Scotland politics

Scottish independence: Gordon Brown attacks currency union tactics

Gordon Brown Image copyright AP
Image caption Mr Brown said the currency union issue had been turned into one of "Scotland versus Britain"

The UK government's handling of the currency union row in the Scottish independence debate has been criticised by Gordon Brown.

The former prime minister and chancellor said people in Scotland were bound to feel "bullied" by the message that "Britain says No".

But he also predicted Scotland would be more unequal under independence.

The SNP said Mr Brown's comments underlined the "divisions" within the pro-Union campaign.

Mr Brown, the MP for Kirkcaldy and Cowdenbeath made his comments during an interview with the Daily Record newspaper.

The newspaper quoted Mr Brown as saying: "The way the currency argument was put by the government made the issue Scotland versus Britain.

"Patriotic Scots need a better reason for supporting what I think is a positive statement and belief - that we can have a strong Scottish Parliament and still be part of the United Kingdom.

"But if the only propaganda that comes from the Conservatives is 'Britain says No', it's bound to have a reaction in Scotland.

"It is bound to make people feel that people are talking down to us or are not taking us seriously or are trying to bully us."

In February, Chancellor George Osborne appeared to rule out the prospect of the Scottish government's favoured option of a formal currency union between an independent Scotland and the rest of the UK.

His position was later backed by Lib Dem Chief Treasury Secretary Danny Alexander and shadow chancellor Ed Balls.

At the time, Scottish First Minister Alex Salmond accused the Westminster politicians of "bluff, bluster and bullying", and predicted the move would "backfire spectacularly".

Mr Salmond also argued that the pro-Union politicians would change their position in the event of a "Yes" vote in the referendum, which will be held on 18 September.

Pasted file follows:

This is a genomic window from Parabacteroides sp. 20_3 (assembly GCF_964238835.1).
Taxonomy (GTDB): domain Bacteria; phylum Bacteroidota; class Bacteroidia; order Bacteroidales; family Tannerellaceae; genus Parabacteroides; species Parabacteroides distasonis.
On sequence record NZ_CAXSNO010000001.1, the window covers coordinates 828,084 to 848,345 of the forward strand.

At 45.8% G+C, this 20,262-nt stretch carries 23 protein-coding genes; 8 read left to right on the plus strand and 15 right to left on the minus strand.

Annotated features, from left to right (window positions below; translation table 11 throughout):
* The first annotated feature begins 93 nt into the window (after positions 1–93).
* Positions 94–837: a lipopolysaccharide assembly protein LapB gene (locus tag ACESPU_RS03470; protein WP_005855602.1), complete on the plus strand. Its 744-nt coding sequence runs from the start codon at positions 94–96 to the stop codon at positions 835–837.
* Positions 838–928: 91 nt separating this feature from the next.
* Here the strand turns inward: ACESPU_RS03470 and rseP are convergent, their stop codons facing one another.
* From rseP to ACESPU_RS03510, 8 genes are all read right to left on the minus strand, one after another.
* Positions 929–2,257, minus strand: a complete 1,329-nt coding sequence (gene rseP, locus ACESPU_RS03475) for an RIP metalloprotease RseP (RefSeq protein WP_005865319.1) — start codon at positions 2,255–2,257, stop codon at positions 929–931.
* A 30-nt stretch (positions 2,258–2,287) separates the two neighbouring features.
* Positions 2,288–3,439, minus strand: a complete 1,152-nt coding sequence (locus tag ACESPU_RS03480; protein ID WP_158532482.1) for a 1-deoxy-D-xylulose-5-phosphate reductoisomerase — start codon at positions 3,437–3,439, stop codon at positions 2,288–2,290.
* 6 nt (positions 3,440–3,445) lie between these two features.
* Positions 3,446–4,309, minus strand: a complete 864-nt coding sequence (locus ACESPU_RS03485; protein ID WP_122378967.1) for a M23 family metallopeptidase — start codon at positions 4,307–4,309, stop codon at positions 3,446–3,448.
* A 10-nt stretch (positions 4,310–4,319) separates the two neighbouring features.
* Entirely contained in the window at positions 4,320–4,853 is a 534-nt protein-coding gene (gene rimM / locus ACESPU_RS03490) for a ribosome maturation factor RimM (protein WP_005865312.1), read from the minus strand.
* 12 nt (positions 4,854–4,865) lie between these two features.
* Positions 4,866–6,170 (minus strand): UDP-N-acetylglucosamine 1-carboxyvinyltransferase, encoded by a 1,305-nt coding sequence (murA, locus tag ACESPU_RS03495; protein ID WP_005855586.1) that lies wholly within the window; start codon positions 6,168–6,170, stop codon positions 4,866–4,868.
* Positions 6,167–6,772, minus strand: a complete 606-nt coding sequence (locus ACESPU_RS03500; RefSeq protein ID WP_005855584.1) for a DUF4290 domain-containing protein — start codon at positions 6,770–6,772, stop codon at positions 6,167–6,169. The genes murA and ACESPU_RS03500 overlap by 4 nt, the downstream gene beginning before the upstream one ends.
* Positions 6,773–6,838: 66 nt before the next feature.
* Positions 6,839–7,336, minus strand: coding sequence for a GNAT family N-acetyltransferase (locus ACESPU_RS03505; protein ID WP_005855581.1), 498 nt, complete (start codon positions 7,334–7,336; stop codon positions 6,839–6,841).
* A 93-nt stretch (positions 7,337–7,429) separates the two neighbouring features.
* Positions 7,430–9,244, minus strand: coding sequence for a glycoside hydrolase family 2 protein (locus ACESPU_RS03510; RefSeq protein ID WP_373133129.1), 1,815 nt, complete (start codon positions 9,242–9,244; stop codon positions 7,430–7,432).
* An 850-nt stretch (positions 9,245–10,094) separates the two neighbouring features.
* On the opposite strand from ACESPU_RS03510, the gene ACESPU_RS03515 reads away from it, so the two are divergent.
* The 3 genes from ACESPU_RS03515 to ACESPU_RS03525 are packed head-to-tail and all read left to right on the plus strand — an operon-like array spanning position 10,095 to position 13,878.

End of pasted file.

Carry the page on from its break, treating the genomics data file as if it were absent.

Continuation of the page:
Mr Brown said his own priority was to see a more socially just and equal society, as he criticised SNP policies such as a cut in corporation tax.

He said he had concluded that "Scotland would probably be more unequal under an independent SNP government than it is now".

Image copyright Reuters
Image caption The Scottish government believes the pro-Union parties will change their stance on a formal currency union if there is a "Yes" vote in the independence referendum

The former prime minister was speaking ahead of the launch of the United With Labour campaign, which has been billed as the party's attempt to show it has "a vision of Scotland's future that is wholly different from the SNP and totally different from the Conservatives".

SNP MSP Kenneth Gibson said Mr Brown's criticism of the currency union rejection underlined the "divisions and disarray within the No campaign".

He added: "In attacking Westminster's bluff and bluster over the pound, he is directing his fire at Ed Balls as well as George Osborne - given the way Labour parroted the empty threats of a Tory Chancellor.

"The reality is that the pound belongs to Scotland every bit as much as the rest of the UK, and independence will give full tax and welfare powers to Scotland while sharing sterling with our friends and neighbours south of the border.

"With the publication of the Tories' Strathclyde Commission, all parties now claim to believe in greater powers for Scotland within a shared currency - and only a Yes vote secures all the powers that we need to make the wealth of Scotland work for all the people who live here."

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